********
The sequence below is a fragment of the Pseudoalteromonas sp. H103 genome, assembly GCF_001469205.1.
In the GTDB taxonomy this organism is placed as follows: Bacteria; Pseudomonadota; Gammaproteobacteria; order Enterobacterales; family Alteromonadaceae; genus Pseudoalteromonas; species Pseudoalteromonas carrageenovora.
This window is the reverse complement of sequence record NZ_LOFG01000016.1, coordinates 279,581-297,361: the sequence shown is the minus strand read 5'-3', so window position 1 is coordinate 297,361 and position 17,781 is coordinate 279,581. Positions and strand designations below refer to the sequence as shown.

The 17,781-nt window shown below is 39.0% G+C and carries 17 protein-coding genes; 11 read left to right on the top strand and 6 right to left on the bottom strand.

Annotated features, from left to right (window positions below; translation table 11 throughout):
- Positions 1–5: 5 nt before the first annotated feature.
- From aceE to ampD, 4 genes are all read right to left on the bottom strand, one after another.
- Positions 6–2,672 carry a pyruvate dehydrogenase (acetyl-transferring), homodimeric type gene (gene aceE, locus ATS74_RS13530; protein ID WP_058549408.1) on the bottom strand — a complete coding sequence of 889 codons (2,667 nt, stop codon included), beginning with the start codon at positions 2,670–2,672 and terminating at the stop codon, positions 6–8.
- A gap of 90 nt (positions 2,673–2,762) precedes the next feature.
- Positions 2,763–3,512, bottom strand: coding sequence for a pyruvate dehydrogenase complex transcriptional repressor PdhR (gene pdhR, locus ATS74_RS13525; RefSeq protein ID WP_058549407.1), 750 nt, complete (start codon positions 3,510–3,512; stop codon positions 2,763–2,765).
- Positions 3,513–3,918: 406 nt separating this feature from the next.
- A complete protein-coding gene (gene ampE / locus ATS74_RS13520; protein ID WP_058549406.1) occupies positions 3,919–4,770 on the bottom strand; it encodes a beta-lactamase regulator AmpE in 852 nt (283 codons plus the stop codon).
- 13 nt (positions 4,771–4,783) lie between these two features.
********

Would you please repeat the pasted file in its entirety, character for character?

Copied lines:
The sequence below is a fragment of the Pseudoalteromonas sp. H103 genome, assembly GCF_001469205.1.
In the GTDB taxonomy this organism is placed as follows: Bacteria; Pseudomonadota; Gammaproteobacteria; order Enterobacterales; family Alteromonadaceae; genus Pseudoalteromonas; species Pseudoalteromonas carrageenovora.
This window is the reverse complement of sequence record NZ_LOFG01000016.1, coordinates 279,581-297,361: the sequence shown is the minus strand read 5'-3', so window position 1 is coordinate 297,361 and position 17,781 is coordinate 279,581. Positions and strand designations below refer to the sequence as shown.

The 17,781-nt window shown below is 39.0% G+C and carries 17 protein-coding genes; 11 read left to right on the top strand and 6 right to left on the bottom strand.

Annotated features, from left to right (window positions below; translation table 11 throughout):
- Positions 1–5: 5 nt before the first annotated feature.
- From aceE to ampD, 4 genes are all read right to left on the bottom strand, one after another.
- Positions 6–2,672 carry a pyruvate dehydrogenase (acetyl-transferring), homodimeric type gene (gene aceE, locus ATS74_RS13530; protein ID WP_058549408.1) on the bottom strand — a complete coding sequence of 889 codons (2,667 nt, stop codon included), beginning with the start codon at positions 2,670–2,672 and terminating at the stop codon, positions 6–8.
- A gap of 90 nt (positions 2,673–2,762) precedes the next feature.
- Positions 2,763–3,512, bottom strand: coding sequence for a pyruvate dehydrogenase complex transcriptional repressor PdhR (gene pdhR, locus ATS74_RS13525; RefSeq protein ID WP_058549407.1), 750 nt, complete (start codon positions 3,510–3,512; stop codon positions 2,763–2,765).
- Positions 3,513–3,918: 406 nt separating this feature from the next.
- A complete protein-coding gene (gene ampE / locus ATS74_RS13520; protein ID WP_058549406.1) occupies positions 3,919–4,770 on the bottom strand; it encodes a beta-lactamase regulator AmpE in 852 nt (283 codons plus the stop codon).
- 13 nt (positions 4,771–4,783) lie between these two features.